California sometime this year could be the latest state to hire a chief data officer (CDO). The recommendation is part of legislation from State Sen Richard Pan (D-Sacramento), according to multiple reports. 

The bill calls for California's governer to hire a CDO by Jan. 1, 2016. Once hired, the CDO would be required to publish at least 150 data sets on the statewide open data portal by 2017, according to TechWire.net.

Pan's plan doesn't end there. He's also calling for a statewide open data roadmap -- with all state agency data inventoried and published on the data portal by 2022, reports have stated.

Information Management has not, however, independently confirmed the plan's existance. We've reached out to Senator Pan's office for comment and will update this article if/when a reply arrives.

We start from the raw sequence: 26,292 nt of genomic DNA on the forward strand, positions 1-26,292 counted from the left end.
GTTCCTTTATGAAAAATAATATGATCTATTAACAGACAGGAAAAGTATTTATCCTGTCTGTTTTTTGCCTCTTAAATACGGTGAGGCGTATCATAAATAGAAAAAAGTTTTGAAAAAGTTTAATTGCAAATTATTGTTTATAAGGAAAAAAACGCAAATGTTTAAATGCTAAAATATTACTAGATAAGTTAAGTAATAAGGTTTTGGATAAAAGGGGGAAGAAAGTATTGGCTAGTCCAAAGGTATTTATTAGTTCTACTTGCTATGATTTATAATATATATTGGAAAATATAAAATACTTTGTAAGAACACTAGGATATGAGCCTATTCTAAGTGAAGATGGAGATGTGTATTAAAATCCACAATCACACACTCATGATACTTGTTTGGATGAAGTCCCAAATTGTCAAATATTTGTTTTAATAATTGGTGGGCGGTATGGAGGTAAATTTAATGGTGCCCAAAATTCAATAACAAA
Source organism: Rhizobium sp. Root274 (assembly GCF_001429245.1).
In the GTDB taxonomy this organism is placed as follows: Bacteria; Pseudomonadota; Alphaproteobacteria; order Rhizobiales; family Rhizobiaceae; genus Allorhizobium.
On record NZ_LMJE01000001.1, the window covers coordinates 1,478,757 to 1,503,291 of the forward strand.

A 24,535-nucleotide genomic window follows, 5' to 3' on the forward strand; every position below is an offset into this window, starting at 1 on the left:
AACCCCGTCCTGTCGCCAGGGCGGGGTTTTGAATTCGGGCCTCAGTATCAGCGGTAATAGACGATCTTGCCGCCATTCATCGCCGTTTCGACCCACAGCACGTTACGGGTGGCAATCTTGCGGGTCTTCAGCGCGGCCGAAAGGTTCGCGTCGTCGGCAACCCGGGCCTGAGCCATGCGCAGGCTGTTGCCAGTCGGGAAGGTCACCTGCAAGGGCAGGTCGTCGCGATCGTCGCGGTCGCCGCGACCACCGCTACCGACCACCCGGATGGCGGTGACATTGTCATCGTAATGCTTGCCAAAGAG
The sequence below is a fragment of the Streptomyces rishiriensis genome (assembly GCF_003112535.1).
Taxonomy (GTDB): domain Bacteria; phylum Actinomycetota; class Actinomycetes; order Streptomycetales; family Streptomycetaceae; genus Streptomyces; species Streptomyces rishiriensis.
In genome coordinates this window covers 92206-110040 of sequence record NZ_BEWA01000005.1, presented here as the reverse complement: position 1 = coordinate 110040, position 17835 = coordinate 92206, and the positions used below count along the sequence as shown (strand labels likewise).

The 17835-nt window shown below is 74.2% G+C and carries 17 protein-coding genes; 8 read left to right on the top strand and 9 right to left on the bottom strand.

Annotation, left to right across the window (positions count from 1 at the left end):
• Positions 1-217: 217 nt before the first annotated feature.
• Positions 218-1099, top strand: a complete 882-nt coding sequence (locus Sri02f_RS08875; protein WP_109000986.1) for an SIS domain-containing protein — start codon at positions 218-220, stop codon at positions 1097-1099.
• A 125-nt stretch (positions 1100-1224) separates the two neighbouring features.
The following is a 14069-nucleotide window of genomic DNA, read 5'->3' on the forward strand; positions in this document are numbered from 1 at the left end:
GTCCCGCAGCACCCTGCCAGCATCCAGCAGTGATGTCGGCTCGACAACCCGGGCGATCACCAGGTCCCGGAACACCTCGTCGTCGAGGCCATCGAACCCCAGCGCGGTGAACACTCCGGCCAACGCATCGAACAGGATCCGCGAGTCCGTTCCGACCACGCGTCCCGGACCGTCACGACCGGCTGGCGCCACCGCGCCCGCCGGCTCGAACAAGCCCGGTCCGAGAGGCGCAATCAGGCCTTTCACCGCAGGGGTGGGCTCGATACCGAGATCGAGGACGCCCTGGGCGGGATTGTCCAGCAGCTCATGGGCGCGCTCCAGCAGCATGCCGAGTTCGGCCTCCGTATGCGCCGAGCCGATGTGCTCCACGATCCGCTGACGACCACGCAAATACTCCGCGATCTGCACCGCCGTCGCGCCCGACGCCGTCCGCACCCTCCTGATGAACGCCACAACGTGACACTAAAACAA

Federal, state and local governments were among the first organizations to jump on the CDO wave -- which has been building for about the past five years.

Generally speaking, CDOs define how their organizations gather, manage, store, share, and protect information. At the government level, CDOs must also earn the public trust -- especially as citizens express concerns about NSA spying activities. And at profit-driven businesses, data monetization is typically the top CDO priority.

Open Data has also been a major government priority, led by President Obama. The government's Open Data strategy strives to increase citizen participation, collaboration, and transparency in government.

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